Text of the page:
They would think about it and say, “It worked well, and I lost a lot of weight,” I would respond, “And here we are.”
Through many consultations, I learned that after all that time spent at Weight Watchers, they didn’t learn the difference between low-glycemic carbs vs. high-glycemic carbs, which is one of the many things I teach my clients early on.
Not a Diet, a Lifestyle
Diets are bull$#!+ because they are temporary and Weight Watchers is a diet. If you want to lose weight at all costs, you could get held up in a POW camp. I’m sure the fat would melt right off, and soon after, so will the beautiful muscle you need for tone and definition.
Any diet can work for a short duration because it creates a caloric deficit by restricting food. Weight Watchers “point” system does just that, except you can justify having more low-quality food. Provided you’re willing to sacrifice a meal or two later.
One example is having a pastry, about 7 points, give or take, rather than having a meal of similar value. Like lean meat, ½ cup of brown rice, and all the veggies anyone could handle.
Typically after a few choices like that, there would only be enough points for a salad at dinner. The better option would be to eat the meal; if you still want that pastry, go ahead and have it.
Learning is Fundamental
The problem I found working with people on Weight Watchers was that they have no idea what “healthy” eating is. A few can tell the difference between a protein and a carb, but that’s it.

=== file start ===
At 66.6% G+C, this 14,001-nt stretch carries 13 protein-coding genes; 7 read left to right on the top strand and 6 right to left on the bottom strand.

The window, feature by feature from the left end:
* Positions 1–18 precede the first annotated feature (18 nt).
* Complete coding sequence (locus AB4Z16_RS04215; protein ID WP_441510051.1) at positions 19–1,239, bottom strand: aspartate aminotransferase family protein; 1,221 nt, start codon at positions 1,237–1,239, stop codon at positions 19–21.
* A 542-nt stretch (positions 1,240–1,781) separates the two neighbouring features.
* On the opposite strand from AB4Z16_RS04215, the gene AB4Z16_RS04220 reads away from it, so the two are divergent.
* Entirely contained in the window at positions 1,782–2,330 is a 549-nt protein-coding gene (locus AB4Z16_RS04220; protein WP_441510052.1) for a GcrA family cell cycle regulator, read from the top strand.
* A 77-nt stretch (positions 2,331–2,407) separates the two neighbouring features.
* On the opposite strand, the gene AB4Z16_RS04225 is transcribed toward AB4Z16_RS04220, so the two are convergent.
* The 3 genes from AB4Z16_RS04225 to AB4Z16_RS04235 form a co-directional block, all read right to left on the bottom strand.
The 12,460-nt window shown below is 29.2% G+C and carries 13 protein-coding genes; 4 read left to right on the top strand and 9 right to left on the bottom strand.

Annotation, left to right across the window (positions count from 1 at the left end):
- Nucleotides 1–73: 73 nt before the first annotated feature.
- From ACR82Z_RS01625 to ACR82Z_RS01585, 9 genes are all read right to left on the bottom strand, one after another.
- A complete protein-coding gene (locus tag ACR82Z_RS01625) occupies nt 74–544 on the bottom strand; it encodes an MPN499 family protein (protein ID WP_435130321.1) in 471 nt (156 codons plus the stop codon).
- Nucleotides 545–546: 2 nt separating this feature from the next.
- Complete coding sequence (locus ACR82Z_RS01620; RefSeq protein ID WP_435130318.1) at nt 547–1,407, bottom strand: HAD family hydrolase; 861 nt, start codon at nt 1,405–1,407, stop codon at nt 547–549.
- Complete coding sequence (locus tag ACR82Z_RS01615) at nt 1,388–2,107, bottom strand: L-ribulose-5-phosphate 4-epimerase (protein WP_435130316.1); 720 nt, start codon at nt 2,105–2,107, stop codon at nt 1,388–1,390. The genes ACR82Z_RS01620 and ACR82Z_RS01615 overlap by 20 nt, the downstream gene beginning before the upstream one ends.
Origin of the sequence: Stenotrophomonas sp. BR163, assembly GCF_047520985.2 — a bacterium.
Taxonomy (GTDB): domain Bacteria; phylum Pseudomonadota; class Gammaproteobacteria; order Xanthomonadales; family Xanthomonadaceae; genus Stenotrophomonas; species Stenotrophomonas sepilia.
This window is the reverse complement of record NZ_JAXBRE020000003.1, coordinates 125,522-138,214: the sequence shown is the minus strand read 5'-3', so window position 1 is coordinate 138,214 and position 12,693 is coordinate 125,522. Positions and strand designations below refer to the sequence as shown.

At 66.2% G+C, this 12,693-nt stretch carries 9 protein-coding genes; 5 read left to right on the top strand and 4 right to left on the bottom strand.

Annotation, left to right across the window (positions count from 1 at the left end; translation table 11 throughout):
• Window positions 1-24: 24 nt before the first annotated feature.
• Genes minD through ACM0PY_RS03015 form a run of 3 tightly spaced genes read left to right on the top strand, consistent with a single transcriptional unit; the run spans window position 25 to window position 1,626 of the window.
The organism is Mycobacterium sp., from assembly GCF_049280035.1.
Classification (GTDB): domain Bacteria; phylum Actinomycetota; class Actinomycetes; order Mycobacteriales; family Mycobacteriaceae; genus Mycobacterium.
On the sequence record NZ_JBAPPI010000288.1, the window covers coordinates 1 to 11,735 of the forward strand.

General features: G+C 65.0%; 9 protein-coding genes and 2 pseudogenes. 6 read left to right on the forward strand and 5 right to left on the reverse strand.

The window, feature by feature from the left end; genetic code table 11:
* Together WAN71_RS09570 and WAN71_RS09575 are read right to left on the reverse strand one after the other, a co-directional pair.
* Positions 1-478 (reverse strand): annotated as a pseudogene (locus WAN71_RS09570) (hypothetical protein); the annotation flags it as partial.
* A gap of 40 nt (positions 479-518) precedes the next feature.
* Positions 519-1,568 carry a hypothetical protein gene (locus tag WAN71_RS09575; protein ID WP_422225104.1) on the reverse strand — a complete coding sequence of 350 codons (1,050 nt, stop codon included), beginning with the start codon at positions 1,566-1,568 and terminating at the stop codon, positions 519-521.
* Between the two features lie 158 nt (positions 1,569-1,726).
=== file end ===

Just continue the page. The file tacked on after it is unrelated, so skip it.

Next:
After Weight Watchers, some will continue to struggle with their weight, all because they haven’t learned what and how to eat specifically for them.
The Next Step
The first thing you should do before anything else is set a SMART (Specific, Measurable, Achievable, Realistic, Timely) goal for yourself.
You must accept where you are today and understand that you must make changes that you might not like the changes at the beginning.
The next thing, which may be obscure, is learning what and how to eat specifically for you. You will need to learn about macronutrients, portion control, etc.
For long-term results, you have to know all these things. Ask anybody who has had success for years, and they’ll tell you.
There are a few more things, but it’s enough to get you on the right track and break free from diets.
How I Can Help
Precision Nutrition created the 5-habits cheat sheet, and I teach my clients the five habits. It’s easy to understand, learn and implement.
After you print out the cheat sheet, you can put it on your fridge, cut it out, and put it into your purse or wallet for later reference. Like when you are out having a meal at a restaurant or preparing one at home.
I have seen more long-term success with clients following the principles of Precision Nutrition than any diet, in conjunction with accountability. This simple approach consistently gets my clients to achieve their weight loss goals without counting calories.
You can download my version of the 5-habits cheat sheet HERE, which is the same as Precision Nutrition, and I take no credit for it.
If you want to take control and achieve lifelong, sustainable weight loss, Darryl Rose Fitness can help.
My personal training programs teach principles of nutrition, supplements, and lifestyle. I will train you to get results, fit beautifully into your clothes, and help you feel good.